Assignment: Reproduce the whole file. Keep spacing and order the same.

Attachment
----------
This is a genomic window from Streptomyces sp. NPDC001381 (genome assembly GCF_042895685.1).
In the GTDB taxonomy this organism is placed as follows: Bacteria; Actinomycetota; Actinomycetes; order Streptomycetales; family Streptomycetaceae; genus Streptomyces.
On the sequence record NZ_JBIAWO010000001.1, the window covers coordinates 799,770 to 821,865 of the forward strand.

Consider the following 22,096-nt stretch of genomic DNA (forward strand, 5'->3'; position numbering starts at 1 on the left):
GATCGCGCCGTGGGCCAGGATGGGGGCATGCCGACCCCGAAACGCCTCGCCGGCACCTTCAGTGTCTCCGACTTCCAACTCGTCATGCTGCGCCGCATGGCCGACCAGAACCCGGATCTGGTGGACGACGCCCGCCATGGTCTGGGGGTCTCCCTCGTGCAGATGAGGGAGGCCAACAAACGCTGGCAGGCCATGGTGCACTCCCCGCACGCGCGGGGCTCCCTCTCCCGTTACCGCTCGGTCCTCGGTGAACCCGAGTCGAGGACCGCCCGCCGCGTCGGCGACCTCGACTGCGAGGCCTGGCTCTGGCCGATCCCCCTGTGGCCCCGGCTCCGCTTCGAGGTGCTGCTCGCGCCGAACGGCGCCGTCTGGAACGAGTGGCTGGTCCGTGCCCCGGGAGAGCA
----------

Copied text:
This is a genomic window from Streptomyces sp. NPDC001381 (genome assembly GCF_042895685.1).
In the GTDB taxonomy this organism is placed as follows: Bacteria; Actinomycetota; Actinomycetes; order Streptomycetales; family Streptomycetaceae; genus Streptomyces.
On the sequence record NZ_JBIAWO010000001.1, the window covers coordinates 799,770 to 821,865 of the forward strand.

Consider the following 22,096-nt stretch of genomic DNA (forward strand, 5'->3'; position numbering starts at 1 on the left):
GATCGCGCCGTGGGCCAGGATGGGGGCATGCCGACCCCGAAACGCCTCGCCGGCACCTTCAGTGTCTCCGACTTCCAACTCGTCATGCTGCGCCGCATGGCCGACCAGAACCCGGATCTGGTGGACGACGCCCGCCATGGTCTGGGGGTCTCCCTCGTGCAGATGAGGGAGGCCAACAAACGCTGGCAGGCCATGGTGCACTCCCCGCACGCGCGGGGCTCCCTCTCCCGTTACCGCTCGGTCCTCGGTGAACCCGAGTCGAGGACCGCCCGCCGCGTCGGCGACCTCGACTGCGAGGCCTGGCTCTGGCCGATCCCCCTGTGGCCCCGGCTCCGCTTCGAGGTGCTGCTCGCGCCGAACGGCGCCGTCTGGAACGAGTGGCTGGTCCGTGCCCCGGGAGAGCA